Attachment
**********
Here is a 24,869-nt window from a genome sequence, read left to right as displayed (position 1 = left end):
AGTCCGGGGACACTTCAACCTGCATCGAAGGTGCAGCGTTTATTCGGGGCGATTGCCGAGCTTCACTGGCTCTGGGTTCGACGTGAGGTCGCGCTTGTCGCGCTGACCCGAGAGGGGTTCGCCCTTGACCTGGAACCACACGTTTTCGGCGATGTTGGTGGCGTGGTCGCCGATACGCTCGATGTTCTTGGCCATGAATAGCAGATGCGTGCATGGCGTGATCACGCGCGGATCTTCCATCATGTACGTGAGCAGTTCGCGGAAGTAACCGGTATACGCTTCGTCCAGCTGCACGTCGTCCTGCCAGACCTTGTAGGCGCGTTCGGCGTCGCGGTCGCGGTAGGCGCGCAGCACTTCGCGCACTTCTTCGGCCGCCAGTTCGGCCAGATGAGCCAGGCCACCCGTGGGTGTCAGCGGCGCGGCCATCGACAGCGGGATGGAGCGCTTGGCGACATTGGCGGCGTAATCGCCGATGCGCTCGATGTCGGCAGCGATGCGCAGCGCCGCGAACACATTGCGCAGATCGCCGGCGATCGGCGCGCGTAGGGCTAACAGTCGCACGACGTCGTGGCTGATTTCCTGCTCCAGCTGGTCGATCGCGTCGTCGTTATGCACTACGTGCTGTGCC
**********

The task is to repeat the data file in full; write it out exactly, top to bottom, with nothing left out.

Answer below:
Here is a 24,869-nt window from a genome sequence, read left to right as displayed (position 1 = left end):
AGTCCGGGGACACTTCAACCTGCATCGAAGGTGCAGCGTTTATTCGGGGCGATTGCCGAGCTTCACTGGCTCTGGGTTCGACGTGAGGTCGCGCTTGTCGCGCTGACCCGAGAGGGGTTCGCCCTTGACCTGGAACCACACGTTTTCGGCGATGTTGGTGGCGTGGTCGCCGATACGCTCGATGTTCTTGGCCATGAATAGCAGATGCGTGCATGGCGTGATCACGCGCGGATCTTCCATCATGTACGTGAGCAGTTCGCGGAAGTAACCGGTATACGCTTCGTCCAGCTGCACGTCGTCCTGCCAGACCTTGTAGGCGCGTTCGGCGTCGCGGTCGCGGTAGGCGCGCAGCACTTCGCGCACTTCTTCGGCCGCCAGTTCGGCCAGATGAGCCAGGCCACCCGTGGGTGTCAGCGGCGCGGCCATCGACAGCGGGATGGAGCGCTTGGCGACATTGGCGGCGTAATCGCCGATGCGCTCGATGTCGGCAGCGATGCGCAGCGCCGCGAACACATTGCGCAGATCGCCGGCGATCGGCGCGCGTAGGGCTAACAGTCGCACGACGTCGTGGCTGATTTCCTGCTCCAGCTGGTCGATCGCGTCGTCGTTATGCACTACGTGCTGTGCC